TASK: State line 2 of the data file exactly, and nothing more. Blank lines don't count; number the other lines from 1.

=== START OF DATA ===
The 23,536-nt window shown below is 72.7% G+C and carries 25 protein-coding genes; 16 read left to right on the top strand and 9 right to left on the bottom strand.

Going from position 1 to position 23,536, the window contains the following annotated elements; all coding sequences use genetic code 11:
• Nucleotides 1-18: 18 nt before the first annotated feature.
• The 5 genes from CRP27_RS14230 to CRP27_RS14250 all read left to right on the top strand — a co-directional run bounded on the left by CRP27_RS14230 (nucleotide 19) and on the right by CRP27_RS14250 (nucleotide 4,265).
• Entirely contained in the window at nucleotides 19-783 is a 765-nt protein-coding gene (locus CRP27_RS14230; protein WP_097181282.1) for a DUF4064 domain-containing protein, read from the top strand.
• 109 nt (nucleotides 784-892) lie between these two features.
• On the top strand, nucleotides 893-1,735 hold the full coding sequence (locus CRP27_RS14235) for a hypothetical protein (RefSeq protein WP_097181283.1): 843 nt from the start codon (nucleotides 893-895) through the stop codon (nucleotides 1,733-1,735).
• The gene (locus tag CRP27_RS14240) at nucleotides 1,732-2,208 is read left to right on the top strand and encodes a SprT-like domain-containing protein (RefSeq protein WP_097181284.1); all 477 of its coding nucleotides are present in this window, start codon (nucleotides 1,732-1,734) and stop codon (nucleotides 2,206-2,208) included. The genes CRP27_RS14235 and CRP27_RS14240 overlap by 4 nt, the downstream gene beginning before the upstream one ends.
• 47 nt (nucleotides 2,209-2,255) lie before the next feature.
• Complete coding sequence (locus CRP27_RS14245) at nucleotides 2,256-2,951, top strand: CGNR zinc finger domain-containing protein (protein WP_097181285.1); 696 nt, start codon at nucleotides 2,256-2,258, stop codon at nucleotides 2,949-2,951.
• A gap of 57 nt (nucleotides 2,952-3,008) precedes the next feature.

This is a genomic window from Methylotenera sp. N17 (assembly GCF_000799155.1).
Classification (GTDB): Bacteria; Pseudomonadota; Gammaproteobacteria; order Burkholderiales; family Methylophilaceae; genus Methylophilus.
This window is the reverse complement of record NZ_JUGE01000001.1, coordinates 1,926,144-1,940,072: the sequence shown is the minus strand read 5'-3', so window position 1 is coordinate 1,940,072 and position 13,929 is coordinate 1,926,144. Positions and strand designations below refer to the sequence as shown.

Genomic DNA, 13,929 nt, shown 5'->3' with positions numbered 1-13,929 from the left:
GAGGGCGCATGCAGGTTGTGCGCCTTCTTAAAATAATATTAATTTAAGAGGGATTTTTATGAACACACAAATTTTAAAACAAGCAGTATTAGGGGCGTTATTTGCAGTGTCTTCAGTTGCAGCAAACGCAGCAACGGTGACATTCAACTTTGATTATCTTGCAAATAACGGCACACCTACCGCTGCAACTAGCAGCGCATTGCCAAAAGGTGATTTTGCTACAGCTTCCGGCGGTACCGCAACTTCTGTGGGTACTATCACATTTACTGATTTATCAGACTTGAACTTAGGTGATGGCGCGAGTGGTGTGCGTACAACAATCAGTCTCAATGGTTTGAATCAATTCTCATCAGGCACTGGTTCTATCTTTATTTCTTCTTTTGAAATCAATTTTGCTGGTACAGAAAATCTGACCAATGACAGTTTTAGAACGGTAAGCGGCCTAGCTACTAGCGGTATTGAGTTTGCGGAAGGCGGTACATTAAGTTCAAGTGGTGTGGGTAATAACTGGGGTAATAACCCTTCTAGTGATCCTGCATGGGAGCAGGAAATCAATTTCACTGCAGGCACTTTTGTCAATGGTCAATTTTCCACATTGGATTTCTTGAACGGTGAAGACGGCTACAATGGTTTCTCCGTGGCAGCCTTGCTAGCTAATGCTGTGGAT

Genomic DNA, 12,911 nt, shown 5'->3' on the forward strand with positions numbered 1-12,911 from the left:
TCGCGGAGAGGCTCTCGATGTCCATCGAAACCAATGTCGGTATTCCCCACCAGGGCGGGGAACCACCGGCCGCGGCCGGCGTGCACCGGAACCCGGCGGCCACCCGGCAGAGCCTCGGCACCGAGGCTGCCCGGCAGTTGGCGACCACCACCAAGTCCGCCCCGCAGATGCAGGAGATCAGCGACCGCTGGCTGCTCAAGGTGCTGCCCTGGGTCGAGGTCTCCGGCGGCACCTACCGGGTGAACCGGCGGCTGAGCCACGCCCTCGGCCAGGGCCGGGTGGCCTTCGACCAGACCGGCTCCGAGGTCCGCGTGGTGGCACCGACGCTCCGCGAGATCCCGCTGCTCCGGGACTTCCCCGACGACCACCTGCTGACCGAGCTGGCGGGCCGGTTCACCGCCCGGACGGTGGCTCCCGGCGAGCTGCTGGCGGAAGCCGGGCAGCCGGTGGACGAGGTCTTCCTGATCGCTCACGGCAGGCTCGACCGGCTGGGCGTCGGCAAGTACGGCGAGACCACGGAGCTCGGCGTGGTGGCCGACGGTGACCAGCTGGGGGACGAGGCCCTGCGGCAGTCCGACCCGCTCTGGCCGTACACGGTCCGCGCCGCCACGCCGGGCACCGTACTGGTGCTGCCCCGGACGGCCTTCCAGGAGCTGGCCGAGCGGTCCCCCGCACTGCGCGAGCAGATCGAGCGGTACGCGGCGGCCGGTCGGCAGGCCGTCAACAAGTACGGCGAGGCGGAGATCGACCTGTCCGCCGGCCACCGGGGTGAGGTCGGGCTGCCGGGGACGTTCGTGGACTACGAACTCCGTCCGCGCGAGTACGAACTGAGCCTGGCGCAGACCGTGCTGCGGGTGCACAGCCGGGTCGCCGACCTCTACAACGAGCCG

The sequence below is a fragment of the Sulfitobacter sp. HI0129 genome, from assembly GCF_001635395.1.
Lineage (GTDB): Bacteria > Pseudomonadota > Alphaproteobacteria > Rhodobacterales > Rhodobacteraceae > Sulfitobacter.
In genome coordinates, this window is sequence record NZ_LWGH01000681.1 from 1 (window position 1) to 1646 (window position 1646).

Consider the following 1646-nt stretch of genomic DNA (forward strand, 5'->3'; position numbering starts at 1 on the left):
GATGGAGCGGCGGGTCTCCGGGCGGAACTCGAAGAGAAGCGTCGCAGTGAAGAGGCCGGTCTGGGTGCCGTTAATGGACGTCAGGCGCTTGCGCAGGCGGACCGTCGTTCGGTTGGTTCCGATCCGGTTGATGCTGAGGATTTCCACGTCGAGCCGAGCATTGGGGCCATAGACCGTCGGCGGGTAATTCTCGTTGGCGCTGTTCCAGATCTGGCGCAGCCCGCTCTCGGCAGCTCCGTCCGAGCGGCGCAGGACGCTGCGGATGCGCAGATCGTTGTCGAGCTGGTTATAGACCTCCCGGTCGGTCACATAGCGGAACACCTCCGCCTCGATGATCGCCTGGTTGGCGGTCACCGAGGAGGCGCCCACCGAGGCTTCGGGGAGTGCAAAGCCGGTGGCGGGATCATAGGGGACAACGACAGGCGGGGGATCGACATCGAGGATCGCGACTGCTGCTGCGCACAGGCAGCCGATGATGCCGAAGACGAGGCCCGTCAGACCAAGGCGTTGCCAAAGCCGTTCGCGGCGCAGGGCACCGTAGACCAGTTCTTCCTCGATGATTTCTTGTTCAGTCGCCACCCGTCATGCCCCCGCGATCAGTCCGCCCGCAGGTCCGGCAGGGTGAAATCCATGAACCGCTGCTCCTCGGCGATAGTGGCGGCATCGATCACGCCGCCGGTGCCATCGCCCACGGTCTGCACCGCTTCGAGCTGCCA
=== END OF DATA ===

Going from position 1 to position 23,536, the window contains the following annotated elements; all coding sequences use genetic code 11: